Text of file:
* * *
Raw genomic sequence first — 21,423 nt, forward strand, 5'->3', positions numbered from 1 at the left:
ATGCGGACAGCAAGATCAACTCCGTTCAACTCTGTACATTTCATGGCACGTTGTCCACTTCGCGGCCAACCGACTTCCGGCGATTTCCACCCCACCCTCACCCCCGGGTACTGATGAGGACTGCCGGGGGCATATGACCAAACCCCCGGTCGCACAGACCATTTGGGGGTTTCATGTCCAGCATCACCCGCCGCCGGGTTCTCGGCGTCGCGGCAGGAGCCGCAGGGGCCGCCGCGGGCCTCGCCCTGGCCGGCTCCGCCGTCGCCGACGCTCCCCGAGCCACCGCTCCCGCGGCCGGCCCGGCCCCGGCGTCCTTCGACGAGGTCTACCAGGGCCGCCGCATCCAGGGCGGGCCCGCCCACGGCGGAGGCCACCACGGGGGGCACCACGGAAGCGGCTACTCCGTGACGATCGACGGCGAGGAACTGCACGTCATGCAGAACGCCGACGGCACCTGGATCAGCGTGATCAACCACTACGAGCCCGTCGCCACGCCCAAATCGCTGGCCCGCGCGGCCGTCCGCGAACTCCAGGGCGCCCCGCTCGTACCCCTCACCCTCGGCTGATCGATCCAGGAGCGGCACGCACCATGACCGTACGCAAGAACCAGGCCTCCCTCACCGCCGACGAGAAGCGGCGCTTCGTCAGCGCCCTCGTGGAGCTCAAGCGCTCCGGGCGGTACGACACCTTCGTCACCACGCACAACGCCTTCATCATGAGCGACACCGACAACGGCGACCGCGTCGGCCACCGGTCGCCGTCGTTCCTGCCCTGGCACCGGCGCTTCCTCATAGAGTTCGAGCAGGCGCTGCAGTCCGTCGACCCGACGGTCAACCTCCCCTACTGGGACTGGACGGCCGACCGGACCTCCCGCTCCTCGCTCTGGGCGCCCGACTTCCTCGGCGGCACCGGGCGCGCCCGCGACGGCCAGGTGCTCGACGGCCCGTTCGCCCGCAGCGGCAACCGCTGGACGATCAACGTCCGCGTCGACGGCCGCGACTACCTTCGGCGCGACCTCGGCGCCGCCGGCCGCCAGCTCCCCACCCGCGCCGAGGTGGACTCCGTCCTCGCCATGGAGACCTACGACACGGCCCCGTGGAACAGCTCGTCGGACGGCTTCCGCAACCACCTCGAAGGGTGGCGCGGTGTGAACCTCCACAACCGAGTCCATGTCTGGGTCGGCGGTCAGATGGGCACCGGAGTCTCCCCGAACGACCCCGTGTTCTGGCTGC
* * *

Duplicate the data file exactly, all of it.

Raw genomic sequence first — 21,423 nt, forward strand, 5'->3', positions numbered from 1 at the left:
ATGCGGACAGCAAGATCAACTCCGTTCAACTCTGTACATTTCATGGCACGTTGTCCACTTCGCGGCCAACCGACTTCCGGCGATTTCCACCCCACCCTCACCCCCGGGTACTGATGAGGACTGCCGGGGGCATATGACCAAACCCCCGGTCGCACAGACCATTTGGGGGTTTCATGTCCAGCATCACCCGCCGCCGGGTTCTCGGCGTCGCGGCAGGAGCCGCAGGGGCCGCCGCGGGCCTCGCCCTGGCCGGCTCCGCCGTCGCCGACGCTCCCCGAGCCACCGCTCCCGCGGCCGGCCCGGCCCCGGCGTCCTTCGACGAGGTCTACCAGGGCCGCCGCATCCAGGGCGGGCCCGCCCACGGCGGAGGCCACCACGGGGGGCACCACGGAAGCGGCTACTCCGTGACGATCGACGGCGAGGAACTGCACGTCATGCAGAACGCCGACGGCACCTGGATCAGCGTGATCAACCACTACGAGCCCGTCGCCACGCCCAAATCGCTGGCCCGCGCGGCCGTCCGCGAACTCCAGGGCGCCCCGCTCGTACCCCTCACCCTCGGCTGATCGATCCAGGAGCGGCACGCACCATGACCGTACGCAAGAACCAGGCCTCCCTCACCGCCGACGAGAAGCGGCGCTTCGTCAGCGCCCTCGTGGAGCTCAAGCGCTCCGGGCGGTACGACACCTTCGTCACCACGCACAACGCCTTCATCATGAGCGACACCGACAACGGCGACCGCGTCGGCCACCGGTCGCCGTCGTTCCTGCCCTGGCACCGGCGCTTCCTCATAGAGTTCGAGCAGGCGCTGCAGTCCGTCGACCCGACGGTCAACCTCCCCTACTGGGACTGGACGGCCGACCGGACCTCCCGCTCCTCGCTCTGGGCGCCCGACTTCCTCGGCGGCACCGGGCGCGCCCGCGACGGCCAGGTGCTCGACGGCCCGTTCGCCCGCAGCGGCAACCGCTGGACGATCAACGTCCGCGTCGACGGCCGCGACTACCTTCGGCGCGACCTCGGCGCCGCCGGCCGCCAGCTCCCCACCCGCGCCGAGGTGGACTCCGTCCTCGCCATGGAGACCTACGACACGGCCCCGTGGAACAGCTCGTCGGACGGCTTCCGCAACCACCTCGAAGGGTGGCGCGGTGTGAACCTCCACAACCGAGTCCATGTCTGGGTCGGCGGTCAGATGGGCACCGGAGTCTCCCCGAACGACCCCGTGTTCTGGCTGC